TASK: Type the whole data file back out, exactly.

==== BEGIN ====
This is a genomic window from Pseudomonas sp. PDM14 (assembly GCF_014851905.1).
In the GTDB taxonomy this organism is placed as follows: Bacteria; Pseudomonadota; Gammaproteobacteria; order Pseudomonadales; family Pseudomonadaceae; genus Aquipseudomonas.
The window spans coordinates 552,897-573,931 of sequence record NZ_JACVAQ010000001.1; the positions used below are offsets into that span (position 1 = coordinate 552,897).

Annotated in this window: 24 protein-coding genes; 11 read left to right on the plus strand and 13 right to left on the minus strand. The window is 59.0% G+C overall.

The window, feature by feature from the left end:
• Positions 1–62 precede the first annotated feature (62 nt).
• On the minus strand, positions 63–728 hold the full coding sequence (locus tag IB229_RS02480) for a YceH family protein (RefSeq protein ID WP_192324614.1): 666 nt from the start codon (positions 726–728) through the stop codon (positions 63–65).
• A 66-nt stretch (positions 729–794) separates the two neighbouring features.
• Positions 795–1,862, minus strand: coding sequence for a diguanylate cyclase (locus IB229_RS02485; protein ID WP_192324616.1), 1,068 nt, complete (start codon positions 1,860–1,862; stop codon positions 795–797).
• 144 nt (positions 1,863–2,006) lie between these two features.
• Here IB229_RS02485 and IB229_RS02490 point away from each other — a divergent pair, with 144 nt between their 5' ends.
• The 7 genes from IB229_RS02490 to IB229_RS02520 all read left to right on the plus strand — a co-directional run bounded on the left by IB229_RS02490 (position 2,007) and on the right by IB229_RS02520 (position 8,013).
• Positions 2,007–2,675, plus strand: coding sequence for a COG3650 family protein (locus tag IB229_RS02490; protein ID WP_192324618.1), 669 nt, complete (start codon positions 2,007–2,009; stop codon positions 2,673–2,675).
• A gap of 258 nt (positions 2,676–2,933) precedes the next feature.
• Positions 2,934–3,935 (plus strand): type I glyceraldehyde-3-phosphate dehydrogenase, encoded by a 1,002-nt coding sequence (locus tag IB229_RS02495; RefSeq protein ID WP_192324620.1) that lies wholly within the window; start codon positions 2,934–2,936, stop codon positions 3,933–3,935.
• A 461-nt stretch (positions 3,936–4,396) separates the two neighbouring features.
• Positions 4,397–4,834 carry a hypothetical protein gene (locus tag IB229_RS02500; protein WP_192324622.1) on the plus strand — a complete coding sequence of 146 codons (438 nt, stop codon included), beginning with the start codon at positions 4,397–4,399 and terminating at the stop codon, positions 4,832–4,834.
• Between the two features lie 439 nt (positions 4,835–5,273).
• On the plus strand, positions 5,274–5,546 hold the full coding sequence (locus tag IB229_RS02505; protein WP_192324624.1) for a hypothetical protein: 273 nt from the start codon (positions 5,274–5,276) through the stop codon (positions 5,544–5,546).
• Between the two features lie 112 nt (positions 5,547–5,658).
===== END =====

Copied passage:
This is a genomic window from Pseudomonas sp. PDM14 (assembly GCF_014851905.1).
In the GTDB taxonomy this organism is placed as follows: Bacteria; Pseudomonadota; Gammaproteobacteria; order Pseudomonadales; family Pseudomonadaceae; genus Aquipseudomonas.
The window spans coordinates 552,897-573,931 of sequence record NZ_JACVAQ010000001.1; the positions used below are offsets into that span (position 1 = coordinate 552,897).

Annotated in this window: 24 protein-coding genes; 11 read left to right on the plus strand and 13 right to left on the minus strand. The window is 59.0% G+C overall.

The window, feature by feature from the left end:
• Positions 1–62 precede the first annotated feature (62 nt).
• On the minus strand, positions 63–728 hold the full coding sequence (locus tag IB229_RS02480) for a YceH family protein (RefSeq protein ID WP_192324614.1): 666 nt from the start codon (positions 726–728) through the stop codon (positions 63–65).
• A 66-nt stretch (positions 729–794) separates the two neighbouring features.
• Positions 795–1,862, minus strand: coding sequence for a diguanylate cyclase (locus IB229_RS02485; protein ID WP_192324616.1), 1,068 nt, complete (start codon positions 1,860–1,862; stop codon positions 795–797).
• 144 nt (positions 1,863–2,006) lie between these two features.
• Here IB229_RS02485 and IB229_RS02490 point away from each other — a divergent pair, with 144 nt between their 5' ends.
• The 7 genes from IB229_RS02490 to IB229_RS02520 all read left to right on the plus strand — a co-directional run bounded on the left by IB229_RS02490 (position 2,007) and on the right by IB229_RS02520 (position 8,013).
• Positions 2,007–2,675, plus strand: coding sequence for a COG3650 family protein (locus tag IB229_RS02490; protein ID WP_192324618.1), 669 nt, complete (start codon positions 2,007–2,009; stop codon positions 2,673–2,675).
• A gap of 258 nt (positions 2,676–2,933) precedes the next feature.
• Positions 2,934–3,935 (plus strand): type I glyceraldehyde-3-phosphate dehydrogenase, encoded by a 1,002-nt coding sequence (locus tag IB229_RS02495; RefSeq protein ID WP_192324620.1) that lies wholly within the window; start codon positions 2,934–2,936, stop codon positions 3,933–3,935.
• A 461-nt stretch (positions 3,936–4,396) separates the two neighbouring features.
• Positions 4,397–4,834 carry a hypothetical protein gene (locus tag IB229_RS02500; protein WP_192324622.1) on the plus strand — a complete coding sequence of 146 codons (438 nt, stop codon included), beginning with the start codon at positions 4,397–4,399 and terminating at the stop codon, positions 4,832–4,834.
• Between the two features lie 439 nt (positions 4,835–5,273).
• On the plus strand, positions 5,274–5,546 hold the full coding sequence (locus tag IB229_RS02505; protein WP_192324624.1) for a hypothetical protein: 273 nt from the start codon (positions 5,274–5,276) through the stop codon (positions 5,544–5,546).
• Between the two features lie 112 nt (positions 5,547–5,658).